Alza la Voz has now been operating out of Tijuana for eight months, a period of time during which the city has undergone significant change. In addition to the regular flow of deportees from the United States, the number of asylum seekers to the U.S. has dramatically risen since the beginning of 2016, filling already bursting shelters. As human trafficking is largely ignored in Tijuana, it is nearly impossible to discern the total population of migrants who are now residing in Tijuana, but during two weeks in June alone, over 1,000 Mexican and foreign migrants arrived in the city. This wave has not yet abated.

Several migration corridors to the United States pass through Tijuana. In 2015, the United States granted asylum to 69,933 individuals. Of these refugees, eight percent obtained permanent residence in California. Daily, migrants arrive from the far reaches of the globe. “They are coming mostly from Haiti, from Nigeria, from Ghana, but also from Armenia, from Russia, from Pakistan, from Afghanistan,” Partida reports. Each migrant’s reason for abandoning his or her home country for the United States is unique. But these weathered travelers’ journeys all terminate at the San Ysidro port of entry, where they must wait for days–if not weeks–to have U.S. authorities register and judge their asylum applications.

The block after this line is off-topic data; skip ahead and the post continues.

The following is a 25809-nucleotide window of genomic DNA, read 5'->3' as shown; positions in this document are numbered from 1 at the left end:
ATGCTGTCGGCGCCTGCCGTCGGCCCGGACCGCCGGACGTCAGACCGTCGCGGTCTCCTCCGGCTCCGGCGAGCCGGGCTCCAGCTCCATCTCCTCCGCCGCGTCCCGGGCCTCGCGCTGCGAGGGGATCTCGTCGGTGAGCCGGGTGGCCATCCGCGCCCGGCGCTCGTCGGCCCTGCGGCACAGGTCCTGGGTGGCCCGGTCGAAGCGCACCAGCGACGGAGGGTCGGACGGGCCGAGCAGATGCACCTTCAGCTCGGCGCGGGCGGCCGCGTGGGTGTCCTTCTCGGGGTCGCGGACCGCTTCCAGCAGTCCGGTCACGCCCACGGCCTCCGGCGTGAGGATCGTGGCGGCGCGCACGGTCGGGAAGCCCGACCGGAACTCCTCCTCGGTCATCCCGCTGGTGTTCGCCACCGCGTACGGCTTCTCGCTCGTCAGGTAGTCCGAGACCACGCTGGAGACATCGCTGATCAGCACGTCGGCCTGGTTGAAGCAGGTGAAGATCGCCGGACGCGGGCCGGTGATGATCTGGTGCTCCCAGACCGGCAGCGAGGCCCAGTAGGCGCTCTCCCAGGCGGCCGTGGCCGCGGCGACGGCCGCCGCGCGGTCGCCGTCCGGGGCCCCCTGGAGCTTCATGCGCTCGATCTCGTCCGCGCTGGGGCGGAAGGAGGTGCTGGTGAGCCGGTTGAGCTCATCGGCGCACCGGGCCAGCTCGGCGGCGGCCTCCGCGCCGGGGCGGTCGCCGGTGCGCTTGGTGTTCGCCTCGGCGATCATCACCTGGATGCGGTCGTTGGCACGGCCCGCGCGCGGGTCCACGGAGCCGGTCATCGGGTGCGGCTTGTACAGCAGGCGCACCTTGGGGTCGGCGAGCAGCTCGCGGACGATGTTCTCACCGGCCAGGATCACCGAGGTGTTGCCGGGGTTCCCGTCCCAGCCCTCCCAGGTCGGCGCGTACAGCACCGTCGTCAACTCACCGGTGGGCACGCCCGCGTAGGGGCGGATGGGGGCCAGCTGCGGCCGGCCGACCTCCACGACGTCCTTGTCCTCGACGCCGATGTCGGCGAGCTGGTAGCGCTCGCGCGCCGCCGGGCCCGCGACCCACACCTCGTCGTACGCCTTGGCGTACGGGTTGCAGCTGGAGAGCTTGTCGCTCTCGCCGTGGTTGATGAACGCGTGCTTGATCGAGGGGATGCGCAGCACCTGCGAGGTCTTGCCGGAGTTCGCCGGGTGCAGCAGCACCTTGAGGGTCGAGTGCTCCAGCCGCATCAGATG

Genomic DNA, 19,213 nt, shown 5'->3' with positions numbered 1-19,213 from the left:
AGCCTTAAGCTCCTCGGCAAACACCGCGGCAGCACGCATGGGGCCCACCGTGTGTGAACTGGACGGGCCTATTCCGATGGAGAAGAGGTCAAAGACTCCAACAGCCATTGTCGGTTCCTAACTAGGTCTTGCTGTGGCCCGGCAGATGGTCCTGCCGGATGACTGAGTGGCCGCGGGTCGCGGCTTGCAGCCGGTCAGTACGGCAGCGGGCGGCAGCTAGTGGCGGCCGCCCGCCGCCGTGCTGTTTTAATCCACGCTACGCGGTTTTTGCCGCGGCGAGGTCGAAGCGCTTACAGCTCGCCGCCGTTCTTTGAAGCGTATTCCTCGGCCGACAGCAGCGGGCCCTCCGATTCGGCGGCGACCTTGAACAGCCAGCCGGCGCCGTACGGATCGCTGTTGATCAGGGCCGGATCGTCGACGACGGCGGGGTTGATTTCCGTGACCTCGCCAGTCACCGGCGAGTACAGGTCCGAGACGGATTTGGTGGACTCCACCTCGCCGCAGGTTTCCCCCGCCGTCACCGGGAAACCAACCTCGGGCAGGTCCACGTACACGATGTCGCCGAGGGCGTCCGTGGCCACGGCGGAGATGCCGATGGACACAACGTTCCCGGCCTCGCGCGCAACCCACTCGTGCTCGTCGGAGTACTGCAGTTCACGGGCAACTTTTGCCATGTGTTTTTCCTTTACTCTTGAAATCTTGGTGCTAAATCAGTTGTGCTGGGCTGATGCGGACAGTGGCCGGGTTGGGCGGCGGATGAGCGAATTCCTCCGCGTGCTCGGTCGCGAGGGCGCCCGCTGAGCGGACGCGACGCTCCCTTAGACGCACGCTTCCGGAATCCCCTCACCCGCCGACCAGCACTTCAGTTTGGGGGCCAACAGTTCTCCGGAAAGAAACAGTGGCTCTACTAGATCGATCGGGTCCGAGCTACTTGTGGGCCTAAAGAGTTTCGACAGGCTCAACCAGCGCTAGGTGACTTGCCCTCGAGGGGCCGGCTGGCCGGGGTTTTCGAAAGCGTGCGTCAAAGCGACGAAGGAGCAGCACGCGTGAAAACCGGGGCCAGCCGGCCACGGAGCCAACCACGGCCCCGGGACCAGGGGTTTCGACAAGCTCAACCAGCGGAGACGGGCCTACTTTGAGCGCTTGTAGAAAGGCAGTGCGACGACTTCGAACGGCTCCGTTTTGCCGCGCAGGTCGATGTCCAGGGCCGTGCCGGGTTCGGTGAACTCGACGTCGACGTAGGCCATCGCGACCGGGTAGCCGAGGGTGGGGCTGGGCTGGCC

“Tijuana is in a crisis right now,” warns Partida. Shelters are unable to support the mass influxes of refugees in addition to the steady stream of recent deportees. (This is true in San Diego as well, where some churches have opened their doors to recent arrivals.) In September, Mexican and American migration officials temporarily suspended issuing entry documents to Haitian applicants at the San Ysidro port of entry in order to offer relief to shelters and deal with the concerning, albeit limited, use of forged documentation.

Originally, Partida and Delalandre had planned to chronicle the lives of deported Mexicans and other Central Americans from the United States, but the recent influx of refugees has compelled Alza la Voz to expand its mission. The team has nurtured relationships with fifteen of the thirty or so shelters that operate in Tijuana. It is in these temporary housing complexes that the couple captures the stories of deportees and refugees: people at opposite ends of a similar journey, coming or going. Most are caught in a precarious limbo.

Partida says that deportees are the most apt to reveal their histories. Unlike incoming refugees, deportees who are residing in the shelters do not risk much by sharing their stories, for they have already lost most of what they had cultivated in life: contact with family, access to decently-paid jobs, a better future.